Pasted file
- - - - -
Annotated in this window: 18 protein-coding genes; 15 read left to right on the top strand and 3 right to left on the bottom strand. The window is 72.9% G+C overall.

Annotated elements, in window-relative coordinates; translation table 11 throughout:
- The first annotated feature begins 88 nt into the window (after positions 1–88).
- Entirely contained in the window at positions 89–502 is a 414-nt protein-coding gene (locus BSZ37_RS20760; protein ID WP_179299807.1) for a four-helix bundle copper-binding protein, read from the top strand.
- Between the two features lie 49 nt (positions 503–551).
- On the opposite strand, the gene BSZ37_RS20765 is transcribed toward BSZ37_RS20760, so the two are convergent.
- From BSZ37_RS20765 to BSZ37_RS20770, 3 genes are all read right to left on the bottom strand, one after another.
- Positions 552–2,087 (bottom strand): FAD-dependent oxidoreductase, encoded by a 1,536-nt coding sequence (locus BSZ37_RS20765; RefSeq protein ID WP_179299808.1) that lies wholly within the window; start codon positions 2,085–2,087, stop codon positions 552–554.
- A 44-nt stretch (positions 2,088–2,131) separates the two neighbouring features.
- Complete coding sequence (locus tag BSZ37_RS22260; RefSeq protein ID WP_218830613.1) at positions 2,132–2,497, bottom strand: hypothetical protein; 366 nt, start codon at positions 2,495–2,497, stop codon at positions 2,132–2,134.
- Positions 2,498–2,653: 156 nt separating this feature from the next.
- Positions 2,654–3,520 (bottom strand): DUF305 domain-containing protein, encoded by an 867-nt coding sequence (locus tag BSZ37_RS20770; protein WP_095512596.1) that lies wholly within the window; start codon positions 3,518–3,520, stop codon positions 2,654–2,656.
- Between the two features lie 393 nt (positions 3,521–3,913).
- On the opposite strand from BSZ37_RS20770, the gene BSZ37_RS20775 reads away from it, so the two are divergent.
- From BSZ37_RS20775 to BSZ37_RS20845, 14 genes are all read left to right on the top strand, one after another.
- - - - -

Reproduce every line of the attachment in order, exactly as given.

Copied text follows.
Annotated in this window: 18 protein-coding genes; 15 read left to right on the top strand and 3 right to left on the bottom strand. The window is 72.9% G+C overall.

Annotated elements, in window-relative coordinates; translation table 11 throughout:
- The first annotated feature begins 88 nt into the window (after positions 1–88).
- Entirely contained in the window at positions 89–502 is a 414-nt protein-coding gene (locus BSZ37_RS20760; protein ID WP_179299807.1) for a four-helix bundle copper-binding protein, read from the top strand.
- Between the two features lie 49 nt (positions 503–551).
- On the opposite strand, the gene BSZ37_RS20765 is transcribed toward BSZ37_RS20760, so the two are convergent.
- From BSZ37_RS20765 to BSZ37_RS20770, 3 genes are all read right to left on the bottom strand, one after another.
- Positions 552–2,087 (bottom strand): FAD-dependent oxidoreductase, encoded by a 1,536-nt coding sequence (locus BSZ37_RS20765; RefSeq protein ID WP_179299808.1) that lies wholly within the window; start codon positions 2,085–2,087, stop codon positions 552–554.
- A 44-nt stretch (positions 2,088–2,131) separates the two neighbouring features.
- Complete coding sequence (locus tag BSZ37_RS22260; RefSeq protein ID WP_218830613.1) at positions 2,132–2,497, bottom strand: hypothetical protein; 366 nt, start codon at positions 2,495–2,497, stop codon at positions 2,132–2,134.
- Positions 2,498–2,653: 156 nt separating this feature from the next.
- Positions 2,654–3,520 (bottom strand): DUF305 domain-containing protein, encoded by an 867-nt coding sequence (locus tag BSZ37_RS20770; protein WP_095512596.1) that lies wholly within the window; start codon positions 3,518–3,520, stop codon positions 2,654–2,656.
- Between the two features lie 393 nt (positions 3,521–3,913).
- On the opposite strand from BSZ37_RS20770, the gene BSZ37_RS20775 reads away from it, so the two are divergent.
- From BSZ37_RS20775 to BSZ37_RS20845, 14 genes are all read left to right on the top strand, one after another.